I have a major assignment for one of my international public health subjects where I have to choose a public health issue that affects a “resource poor” country and basically write about it, and some programs that could help, etc. Anyways, I thought I might choose a country with a high rate of maternal deaths. A maternal death, you might be able to guess, is basically when a woman dies in childbirth, in the few weeks after childbirth relating to complications from the pregnancy, or whilst pregnant due to the pregnancy.

Today I was reading through the 2005 World Health Report, produced by the World Health Organisation entitled “Make every mother and child count”. In it I found some truly staggering information, which I have decided to share with you now.

Many of you will be aware of the Millennium Development Goals (MDGs) that were produced by the United Nations (i think…) as targets in many different areas, some of which pertain to health to be achieved by 2015. The fifth goal is as follows: “improve maternal health”.

This is broken down into two targets: Target 1: reduce by three quarters the maternal mortality ratio. Target 2: achieve universal access to reproductive health.

These are by no means easy targets, however sadly, not much progress has been made in the 20 years since the MDGs were set. According to the 2005 WHR, “Pregnancy and childbirth and their consequences are still the leading causes of death, disease and disability among women of reproductive age in developing countries – more than any other single health problem.” In 2005 an estimated 529 000 women were dying each year due to pregnancy and childbirth. In Australia, this figure is about 20 per year. In fact, maternal death is probably as close as we’ll come to eradicated from the western world.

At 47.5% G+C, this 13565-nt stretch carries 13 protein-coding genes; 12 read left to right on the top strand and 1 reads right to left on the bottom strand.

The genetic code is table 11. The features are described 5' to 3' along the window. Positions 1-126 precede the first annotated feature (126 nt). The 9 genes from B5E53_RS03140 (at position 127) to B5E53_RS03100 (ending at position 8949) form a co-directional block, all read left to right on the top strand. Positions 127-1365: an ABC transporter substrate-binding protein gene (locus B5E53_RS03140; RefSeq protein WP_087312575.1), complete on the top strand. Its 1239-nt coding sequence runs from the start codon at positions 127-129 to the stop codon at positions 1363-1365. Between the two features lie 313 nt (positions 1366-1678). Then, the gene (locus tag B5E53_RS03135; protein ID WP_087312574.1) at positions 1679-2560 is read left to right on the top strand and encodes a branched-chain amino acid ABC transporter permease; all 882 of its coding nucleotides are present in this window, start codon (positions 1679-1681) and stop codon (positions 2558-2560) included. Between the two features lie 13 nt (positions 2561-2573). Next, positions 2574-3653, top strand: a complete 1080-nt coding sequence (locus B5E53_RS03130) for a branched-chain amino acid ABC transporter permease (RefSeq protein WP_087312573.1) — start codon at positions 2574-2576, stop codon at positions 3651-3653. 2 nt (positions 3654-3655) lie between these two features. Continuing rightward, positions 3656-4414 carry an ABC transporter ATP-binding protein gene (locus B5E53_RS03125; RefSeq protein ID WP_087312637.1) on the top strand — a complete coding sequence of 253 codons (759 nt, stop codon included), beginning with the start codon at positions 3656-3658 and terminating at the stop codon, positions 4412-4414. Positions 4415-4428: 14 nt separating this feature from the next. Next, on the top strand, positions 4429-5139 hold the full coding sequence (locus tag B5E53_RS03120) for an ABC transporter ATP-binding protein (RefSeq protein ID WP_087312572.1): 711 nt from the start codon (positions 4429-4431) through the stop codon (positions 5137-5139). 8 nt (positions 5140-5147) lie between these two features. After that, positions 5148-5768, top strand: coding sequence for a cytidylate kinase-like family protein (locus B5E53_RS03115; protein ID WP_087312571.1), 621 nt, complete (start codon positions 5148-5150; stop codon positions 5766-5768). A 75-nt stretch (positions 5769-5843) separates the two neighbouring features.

The United Nations website suggests that the “high risk of dying in childbirth continues unabated in Sub-Saharan Africa and Southern Asia”, a suggestion which is backed up by WHO whose statistics show that in Africa the lifetime risk of maternal death is 1 in 16 (compared with 1 in 2800 in the West).

Another startling statistic is that of the 529 000 maternal deaths each year, 68 000 are due to unsafe abortions. That’s almost 13%. Women may be forced into having unsafe abortions when it is illegal in their country, and when they are unable to afford or access safe abortion clinics. I have a few thoughts on this. Personally, I do not support abortion as a practice, as I believe that new life begins at fertilisation. However, I certainly do not think that making abortion illegal is a good way to reduce abortions, and believe that unsafe abortions are one of the WORST outcomes possible. How is it that societies in our world can be so unsupportive of women with children that 68 000 women were willing to risk their own lives, and lose them, due to unsafe abortions? It’s just devastating.

Overall, I truly believe that if we can almost eradicate maternal death in the west, it should also be possible everywhere else in the world. The 529 000 women who die annually due to childbirth and pregnancy is a devastating and needless loss of life. In fact, if these women were able to access health care during and in the few weeks following childbirth, maybe they wouldn’t have died?

I would encourage you to read “Make every mother and child count” (WHR, 2005).

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